It is time we value ourselves, as women, because we are pivotal to the success of our society and the society of every culture and people across the world.
Facts and Figures:
- Increasing women and girls’ education contributes to higher economic growth.
- Women’s economic equality is good for business. Companies greatly benefit from increasing leadership opportunities for women, which is shown to increase organizational effectiveness. It is estimated that companies with three or more women in senior management functions score higher in all dimensions of organizational effectiveness.
- When more women work, economies grow. An increase in female labor force participation—or a reduction in the gap between women’s and men’s labor force participation—results in faster economic growth.
- Evidence from a range of countries shows that increasing the share of household income controlled by women, either through their own earnings or cash transfers, changes spending in ways that benefit children
“Educating girls and empowering women to enter the labor market or run businesses — even on a small scale — makes a huge difference in a community’s economy. Empowered women may help lower poverty rates and diminish support for terrorism,” said Nicholas D. Kristof to the Harvard Medical School.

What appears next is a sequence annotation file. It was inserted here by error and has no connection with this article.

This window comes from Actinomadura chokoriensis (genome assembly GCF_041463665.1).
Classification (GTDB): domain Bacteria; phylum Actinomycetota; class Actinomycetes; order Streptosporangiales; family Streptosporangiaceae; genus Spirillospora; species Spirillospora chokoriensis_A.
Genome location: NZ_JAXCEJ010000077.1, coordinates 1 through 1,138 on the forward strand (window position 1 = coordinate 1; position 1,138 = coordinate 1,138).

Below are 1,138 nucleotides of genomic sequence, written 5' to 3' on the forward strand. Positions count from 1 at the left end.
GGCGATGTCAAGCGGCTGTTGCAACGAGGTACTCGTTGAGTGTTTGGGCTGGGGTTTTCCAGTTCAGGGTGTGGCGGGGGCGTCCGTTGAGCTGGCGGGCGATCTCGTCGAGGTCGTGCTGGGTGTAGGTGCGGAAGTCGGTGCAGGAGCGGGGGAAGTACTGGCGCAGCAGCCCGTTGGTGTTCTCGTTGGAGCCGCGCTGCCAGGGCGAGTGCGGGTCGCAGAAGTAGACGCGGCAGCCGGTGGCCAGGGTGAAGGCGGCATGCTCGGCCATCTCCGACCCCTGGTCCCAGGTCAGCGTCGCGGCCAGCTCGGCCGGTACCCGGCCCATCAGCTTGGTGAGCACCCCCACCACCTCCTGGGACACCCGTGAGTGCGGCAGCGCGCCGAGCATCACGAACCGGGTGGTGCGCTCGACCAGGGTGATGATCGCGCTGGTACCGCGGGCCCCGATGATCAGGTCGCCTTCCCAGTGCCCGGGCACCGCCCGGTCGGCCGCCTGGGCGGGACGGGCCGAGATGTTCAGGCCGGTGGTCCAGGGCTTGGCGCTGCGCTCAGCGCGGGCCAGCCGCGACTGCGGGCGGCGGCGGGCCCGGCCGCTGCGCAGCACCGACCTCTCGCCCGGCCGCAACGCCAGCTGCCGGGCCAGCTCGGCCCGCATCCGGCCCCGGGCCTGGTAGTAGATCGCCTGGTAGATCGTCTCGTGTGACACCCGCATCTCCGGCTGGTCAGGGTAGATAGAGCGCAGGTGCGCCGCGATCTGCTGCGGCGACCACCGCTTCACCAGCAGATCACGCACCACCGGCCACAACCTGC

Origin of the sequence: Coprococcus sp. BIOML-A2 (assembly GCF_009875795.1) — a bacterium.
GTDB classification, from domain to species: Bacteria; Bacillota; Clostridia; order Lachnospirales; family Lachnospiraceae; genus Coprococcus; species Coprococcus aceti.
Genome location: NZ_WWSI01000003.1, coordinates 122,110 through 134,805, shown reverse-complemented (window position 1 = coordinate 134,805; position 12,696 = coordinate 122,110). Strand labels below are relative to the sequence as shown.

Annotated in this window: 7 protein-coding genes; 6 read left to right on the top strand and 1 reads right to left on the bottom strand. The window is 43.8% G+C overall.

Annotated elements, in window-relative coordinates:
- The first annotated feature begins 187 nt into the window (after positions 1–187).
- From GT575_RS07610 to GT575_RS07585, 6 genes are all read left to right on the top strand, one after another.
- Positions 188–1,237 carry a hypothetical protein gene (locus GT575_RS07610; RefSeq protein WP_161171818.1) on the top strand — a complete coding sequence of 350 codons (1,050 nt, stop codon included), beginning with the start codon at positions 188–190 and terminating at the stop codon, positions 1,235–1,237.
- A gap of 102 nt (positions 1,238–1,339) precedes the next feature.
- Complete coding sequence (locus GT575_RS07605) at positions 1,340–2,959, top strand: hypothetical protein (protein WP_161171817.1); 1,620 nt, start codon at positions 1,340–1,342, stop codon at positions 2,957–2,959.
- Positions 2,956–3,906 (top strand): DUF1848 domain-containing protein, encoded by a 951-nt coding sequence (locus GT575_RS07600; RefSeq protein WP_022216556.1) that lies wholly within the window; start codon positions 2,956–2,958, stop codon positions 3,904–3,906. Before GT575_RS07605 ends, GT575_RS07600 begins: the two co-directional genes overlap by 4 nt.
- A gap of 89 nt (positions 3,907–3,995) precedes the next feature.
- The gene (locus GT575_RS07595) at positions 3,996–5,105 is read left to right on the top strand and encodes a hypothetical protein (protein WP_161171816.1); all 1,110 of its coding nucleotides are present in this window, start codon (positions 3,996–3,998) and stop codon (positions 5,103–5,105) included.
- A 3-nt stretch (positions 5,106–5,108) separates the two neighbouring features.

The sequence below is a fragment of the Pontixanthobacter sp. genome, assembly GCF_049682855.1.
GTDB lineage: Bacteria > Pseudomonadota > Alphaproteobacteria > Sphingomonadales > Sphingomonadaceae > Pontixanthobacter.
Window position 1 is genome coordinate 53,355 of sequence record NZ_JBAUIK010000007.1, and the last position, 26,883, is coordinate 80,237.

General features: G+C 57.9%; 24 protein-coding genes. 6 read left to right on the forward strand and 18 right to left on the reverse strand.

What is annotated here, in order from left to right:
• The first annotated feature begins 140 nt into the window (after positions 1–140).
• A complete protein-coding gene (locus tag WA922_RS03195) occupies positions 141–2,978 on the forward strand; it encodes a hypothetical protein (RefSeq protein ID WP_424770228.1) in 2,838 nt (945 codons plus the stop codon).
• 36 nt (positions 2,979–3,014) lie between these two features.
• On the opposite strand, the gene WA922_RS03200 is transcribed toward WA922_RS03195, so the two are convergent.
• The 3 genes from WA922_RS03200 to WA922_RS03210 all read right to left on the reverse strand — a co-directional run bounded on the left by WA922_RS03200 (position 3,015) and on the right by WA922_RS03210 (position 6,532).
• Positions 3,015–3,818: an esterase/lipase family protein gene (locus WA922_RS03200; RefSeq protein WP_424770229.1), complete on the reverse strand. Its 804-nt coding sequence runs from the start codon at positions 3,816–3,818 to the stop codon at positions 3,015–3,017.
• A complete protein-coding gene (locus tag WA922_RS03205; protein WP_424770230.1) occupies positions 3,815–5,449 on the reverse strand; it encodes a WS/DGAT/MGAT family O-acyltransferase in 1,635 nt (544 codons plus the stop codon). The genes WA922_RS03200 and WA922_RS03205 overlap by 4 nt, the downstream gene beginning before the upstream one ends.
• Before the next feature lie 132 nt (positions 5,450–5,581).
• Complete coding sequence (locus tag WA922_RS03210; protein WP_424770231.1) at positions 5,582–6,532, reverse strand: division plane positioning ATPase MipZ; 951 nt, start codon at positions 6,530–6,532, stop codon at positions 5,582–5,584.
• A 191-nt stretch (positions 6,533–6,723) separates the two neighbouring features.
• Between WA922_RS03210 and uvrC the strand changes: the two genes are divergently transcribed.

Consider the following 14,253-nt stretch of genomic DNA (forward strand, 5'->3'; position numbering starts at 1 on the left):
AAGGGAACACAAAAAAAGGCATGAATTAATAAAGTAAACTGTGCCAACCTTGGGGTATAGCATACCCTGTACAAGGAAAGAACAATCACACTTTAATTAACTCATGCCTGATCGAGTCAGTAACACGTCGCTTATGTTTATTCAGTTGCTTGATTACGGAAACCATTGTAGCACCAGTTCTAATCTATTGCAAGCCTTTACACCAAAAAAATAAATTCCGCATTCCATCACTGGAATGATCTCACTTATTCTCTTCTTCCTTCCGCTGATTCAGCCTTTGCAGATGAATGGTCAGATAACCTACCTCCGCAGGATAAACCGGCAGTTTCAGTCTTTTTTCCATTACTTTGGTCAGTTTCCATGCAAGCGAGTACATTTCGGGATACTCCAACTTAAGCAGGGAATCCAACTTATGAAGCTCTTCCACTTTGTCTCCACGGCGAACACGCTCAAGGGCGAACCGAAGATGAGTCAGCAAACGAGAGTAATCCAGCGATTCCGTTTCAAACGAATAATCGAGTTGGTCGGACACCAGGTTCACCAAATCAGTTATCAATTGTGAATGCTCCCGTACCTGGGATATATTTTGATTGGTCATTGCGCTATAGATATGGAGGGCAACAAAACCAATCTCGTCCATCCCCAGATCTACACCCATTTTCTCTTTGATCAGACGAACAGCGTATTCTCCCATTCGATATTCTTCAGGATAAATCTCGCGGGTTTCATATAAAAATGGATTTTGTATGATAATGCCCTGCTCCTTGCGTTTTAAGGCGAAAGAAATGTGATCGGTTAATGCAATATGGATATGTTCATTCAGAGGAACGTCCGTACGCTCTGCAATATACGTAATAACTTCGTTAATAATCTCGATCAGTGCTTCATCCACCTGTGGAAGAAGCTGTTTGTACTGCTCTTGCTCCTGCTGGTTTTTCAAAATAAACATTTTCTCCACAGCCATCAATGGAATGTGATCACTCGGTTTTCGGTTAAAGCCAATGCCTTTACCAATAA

The truth is, women hold greater value than the world has yet to recognize.
In her is creative ability, the nature to care and nurture, the instinct to think beyond… Because inside each woman, is the ability to create life. We alone hold the capability to cultivate a life in our own body, to be a mother. No man will ever know this, nor will he ever be given the right that God alone gave to, and only to woman.
It is because of this gift that women are different. It is because of this gift, we are needed.
“Women are more likely to invest money or assets in their children or small business, and men are more likely to spend on instant gratification…” continued Nicholas D. Kristof to the Harvard Medical School.
From childhood to old age, women have that maternal nature. It is who we are. Life growing within is our power, and motherhood, compassion, and that nature to care and defend our children at any cost is our very being.
Yet this isn’t our limitation, but is what gives us a greater voice, a stronger influence. Our perspective is broader, our vision is not about ourselves. Our place in the classroom, the marketplace, and in the public square is imperative. Because we hold the key to a successful society… and when we are held back, that very society becomes barren.
Let us today see ourselves as the blessing we are, and more importantly, let us stand up for women in our city, our country, and our world.
What an honor it is to be a “woman”. Every girl, every woman, young and old, deserves that honor. Let us call her worthy, love her, cherish her and raise her.
Let us silence in our hearts and with our voices those who limit, but declare our worth and declare her worth.
It is those chains that have held us back, the shackles that have for centuries diminished our value, and have hurt the land and its people. It’s time to bring her forth and say, she is worthy.
I look at this amazing young girl, Malala, and say thank you for your courage, your resilience and today, with and because of the very scars you carry, I call you, we call you, BEAUTIFUL.
-written by Andrea Casteel Smith, author of Scarred Beautiful